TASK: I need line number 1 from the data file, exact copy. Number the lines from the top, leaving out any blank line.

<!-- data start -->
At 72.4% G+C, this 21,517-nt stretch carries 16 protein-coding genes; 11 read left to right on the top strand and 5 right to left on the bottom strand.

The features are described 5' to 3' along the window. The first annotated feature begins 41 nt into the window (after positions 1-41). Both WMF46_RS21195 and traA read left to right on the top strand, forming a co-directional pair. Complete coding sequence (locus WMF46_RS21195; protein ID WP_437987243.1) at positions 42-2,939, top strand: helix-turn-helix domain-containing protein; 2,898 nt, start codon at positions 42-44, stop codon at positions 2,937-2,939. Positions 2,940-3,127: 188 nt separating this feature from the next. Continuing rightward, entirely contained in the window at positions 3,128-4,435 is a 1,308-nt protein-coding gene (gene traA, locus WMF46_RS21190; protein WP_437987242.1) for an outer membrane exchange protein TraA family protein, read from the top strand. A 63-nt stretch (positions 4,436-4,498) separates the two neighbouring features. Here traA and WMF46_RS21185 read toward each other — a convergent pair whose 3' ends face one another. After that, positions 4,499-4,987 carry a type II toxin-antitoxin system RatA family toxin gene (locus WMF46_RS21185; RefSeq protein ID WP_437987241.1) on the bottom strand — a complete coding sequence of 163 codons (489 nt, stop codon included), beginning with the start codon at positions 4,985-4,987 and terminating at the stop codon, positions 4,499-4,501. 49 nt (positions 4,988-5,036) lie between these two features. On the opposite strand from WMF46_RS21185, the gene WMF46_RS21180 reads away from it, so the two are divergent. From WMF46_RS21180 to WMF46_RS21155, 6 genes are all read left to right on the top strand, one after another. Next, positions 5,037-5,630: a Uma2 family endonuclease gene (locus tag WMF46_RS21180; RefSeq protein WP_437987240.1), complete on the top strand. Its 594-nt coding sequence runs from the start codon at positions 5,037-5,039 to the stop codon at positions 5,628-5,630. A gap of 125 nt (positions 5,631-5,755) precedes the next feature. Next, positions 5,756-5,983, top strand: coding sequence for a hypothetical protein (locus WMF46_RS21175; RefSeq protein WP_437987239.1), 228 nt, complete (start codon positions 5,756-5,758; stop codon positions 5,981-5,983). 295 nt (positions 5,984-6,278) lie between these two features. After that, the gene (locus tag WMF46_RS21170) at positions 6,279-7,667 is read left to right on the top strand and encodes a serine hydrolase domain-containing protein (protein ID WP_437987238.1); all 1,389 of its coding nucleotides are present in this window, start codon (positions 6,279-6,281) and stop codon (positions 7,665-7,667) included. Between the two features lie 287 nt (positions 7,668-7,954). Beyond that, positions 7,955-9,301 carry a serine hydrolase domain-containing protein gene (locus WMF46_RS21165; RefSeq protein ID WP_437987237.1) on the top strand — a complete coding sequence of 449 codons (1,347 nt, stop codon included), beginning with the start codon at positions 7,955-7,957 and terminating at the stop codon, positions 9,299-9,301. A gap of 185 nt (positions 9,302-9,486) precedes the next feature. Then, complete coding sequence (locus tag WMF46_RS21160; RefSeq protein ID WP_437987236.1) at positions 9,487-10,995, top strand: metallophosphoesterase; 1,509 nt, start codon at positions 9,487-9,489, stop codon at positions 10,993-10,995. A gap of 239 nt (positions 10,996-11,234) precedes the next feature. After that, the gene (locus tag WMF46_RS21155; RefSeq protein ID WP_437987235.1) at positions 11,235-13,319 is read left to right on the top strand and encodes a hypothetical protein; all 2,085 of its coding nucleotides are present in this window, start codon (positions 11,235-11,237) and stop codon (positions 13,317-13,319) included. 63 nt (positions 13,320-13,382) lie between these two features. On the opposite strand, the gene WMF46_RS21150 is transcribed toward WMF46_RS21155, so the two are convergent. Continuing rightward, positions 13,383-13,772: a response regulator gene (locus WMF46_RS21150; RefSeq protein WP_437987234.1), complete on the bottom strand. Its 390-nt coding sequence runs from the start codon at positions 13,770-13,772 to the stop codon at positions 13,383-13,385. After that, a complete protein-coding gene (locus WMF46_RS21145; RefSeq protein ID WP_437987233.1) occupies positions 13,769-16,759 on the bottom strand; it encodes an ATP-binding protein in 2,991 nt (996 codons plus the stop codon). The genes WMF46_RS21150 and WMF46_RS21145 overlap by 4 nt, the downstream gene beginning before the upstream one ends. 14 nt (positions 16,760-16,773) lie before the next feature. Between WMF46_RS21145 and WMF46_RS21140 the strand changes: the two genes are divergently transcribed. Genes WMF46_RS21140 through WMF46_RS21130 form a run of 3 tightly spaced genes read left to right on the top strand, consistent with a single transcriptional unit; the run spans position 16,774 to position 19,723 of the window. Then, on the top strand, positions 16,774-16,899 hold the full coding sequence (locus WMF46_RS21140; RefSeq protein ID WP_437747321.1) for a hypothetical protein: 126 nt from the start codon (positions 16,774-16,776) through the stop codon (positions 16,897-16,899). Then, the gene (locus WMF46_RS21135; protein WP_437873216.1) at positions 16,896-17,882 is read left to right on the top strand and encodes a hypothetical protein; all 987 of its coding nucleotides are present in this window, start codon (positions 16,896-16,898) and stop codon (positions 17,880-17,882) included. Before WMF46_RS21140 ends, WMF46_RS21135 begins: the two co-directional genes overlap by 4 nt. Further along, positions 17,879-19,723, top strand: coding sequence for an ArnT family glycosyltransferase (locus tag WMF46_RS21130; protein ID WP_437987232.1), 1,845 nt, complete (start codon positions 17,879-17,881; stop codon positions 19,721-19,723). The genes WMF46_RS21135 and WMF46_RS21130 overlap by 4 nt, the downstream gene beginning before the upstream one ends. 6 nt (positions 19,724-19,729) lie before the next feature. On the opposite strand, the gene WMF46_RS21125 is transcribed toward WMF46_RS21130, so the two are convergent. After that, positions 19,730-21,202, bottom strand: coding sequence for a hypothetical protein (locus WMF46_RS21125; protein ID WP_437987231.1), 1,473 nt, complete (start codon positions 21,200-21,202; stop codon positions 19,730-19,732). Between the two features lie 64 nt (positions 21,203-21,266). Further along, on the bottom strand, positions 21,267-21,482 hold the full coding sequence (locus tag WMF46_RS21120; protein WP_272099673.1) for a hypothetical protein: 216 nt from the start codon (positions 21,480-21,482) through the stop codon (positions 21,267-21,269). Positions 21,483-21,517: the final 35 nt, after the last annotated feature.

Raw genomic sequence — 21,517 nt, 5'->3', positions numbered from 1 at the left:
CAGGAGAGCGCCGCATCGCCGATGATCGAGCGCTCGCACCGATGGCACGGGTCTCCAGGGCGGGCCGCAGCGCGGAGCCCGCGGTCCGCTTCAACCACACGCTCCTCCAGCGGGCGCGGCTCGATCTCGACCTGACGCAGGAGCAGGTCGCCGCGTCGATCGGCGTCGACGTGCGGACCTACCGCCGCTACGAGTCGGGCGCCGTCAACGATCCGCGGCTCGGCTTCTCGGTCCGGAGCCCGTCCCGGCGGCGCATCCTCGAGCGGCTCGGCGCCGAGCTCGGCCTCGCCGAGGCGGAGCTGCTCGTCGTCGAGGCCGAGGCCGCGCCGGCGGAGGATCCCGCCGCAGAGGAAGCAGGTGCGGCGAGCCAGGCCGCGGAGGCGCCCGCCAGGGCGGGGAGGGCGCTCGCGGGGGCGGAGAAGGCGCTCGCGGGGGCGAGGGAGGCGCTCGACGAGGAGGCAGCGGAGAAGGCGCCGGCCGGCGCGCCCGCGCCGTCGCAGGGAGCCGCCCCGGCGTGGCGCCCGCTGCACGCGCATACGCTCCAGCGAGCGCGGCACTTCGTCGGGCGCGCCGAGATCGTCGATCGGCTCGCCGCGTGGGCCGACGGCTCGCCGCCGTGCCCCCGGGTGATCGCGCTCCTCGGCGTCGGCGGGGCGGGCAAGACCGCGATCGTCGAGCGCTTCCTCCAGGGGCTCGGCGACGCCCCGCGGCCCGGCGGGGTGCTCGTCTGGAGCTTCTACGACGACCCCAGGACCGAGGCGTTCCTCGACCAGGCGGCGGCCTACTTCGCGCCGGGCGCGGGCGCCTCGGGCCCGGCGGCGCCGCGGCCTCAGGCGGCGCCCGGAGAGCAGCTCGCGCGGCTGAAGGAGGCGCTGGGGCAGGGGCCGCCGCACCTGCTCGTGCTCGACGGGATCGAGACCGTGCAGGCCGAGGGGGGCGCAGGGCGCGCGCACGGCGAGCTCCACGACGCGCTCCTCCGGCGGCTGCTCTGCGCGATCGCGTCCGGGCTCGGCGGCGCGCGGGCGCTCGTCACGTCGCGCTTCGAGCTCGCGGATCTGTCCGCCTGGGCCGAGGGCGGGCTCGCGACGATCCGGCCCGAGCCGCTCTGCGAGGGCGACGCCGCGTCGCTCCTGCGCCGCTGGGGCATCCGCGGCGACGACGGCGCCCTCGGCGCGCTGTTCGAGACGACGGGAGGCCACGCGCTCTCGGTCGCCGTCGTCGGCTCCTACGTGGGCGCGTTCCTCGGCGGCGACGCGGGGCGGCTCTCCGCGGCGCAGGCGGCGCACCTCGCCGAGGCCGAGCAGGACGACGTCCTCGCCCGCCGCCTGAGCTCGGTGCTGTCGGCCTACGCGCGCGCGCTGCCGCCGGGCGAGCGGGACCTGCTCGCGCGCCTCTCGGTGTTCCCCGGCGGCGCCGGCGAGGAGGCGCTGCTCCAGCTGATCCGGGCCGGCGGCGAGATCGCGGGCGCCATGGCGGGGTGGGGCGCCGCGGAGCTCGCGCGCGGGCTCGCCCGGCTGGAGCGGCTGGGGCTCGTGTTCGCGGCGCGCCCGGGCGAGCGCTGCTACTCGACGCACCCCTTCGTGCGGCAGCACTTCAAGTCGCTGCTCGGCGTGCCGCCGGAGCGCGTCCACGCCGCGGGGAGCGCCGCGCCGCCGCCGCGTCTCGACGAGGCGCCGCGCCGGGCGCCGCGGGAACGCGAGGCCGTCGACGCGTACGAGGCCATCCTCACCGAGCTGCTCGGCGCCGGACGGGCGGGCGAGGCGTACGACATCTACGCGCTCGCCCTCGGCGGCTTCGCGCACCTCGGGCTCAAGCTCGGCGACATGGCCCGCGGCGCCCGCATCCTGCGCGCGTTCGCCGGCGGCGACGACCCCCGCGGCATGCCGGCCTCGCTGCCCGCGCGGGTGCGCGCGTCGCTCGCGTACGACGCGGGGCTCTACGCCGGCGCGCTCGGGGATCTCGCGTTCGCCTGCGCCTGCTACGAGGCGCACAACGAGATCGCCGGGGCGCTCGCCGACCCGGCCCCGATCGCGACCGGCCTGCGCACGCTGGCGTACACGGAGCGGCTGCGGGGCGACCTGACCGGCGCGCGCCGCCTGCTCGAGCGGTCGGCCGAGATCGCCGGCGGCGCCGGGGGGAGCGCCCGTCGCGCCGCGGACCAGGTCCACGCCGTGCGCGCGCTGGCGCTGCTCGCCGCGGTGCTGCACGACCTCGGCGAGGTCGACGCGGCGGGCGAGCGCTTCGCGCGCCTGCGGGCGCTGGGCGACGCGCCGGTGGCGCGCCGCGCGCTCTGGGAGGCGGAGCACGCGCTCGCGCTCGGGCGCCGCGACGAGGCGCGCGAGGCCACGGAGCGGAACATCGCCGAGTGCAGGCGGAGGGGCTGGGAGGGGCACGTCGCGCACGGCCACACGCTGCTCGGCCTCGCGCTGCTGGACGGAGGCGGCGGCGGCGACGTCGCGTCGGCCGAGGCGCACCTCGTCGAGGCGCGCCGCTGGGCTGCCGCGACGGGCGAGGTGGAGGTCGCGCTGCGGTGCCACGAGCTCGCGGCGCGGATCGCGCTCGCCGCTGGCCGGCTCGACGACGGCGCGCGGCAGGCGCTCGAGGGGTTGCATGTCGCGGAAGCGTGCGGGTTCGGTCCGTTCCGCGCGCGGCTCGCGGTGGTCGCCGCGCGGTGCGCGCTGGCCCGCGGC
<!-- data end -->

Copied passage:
At 72.4% G+C, this 21,517-nt stretch carries 16 protein-coding genes; 11 read left to right on the top strand and 5 right to left on the bottom strand.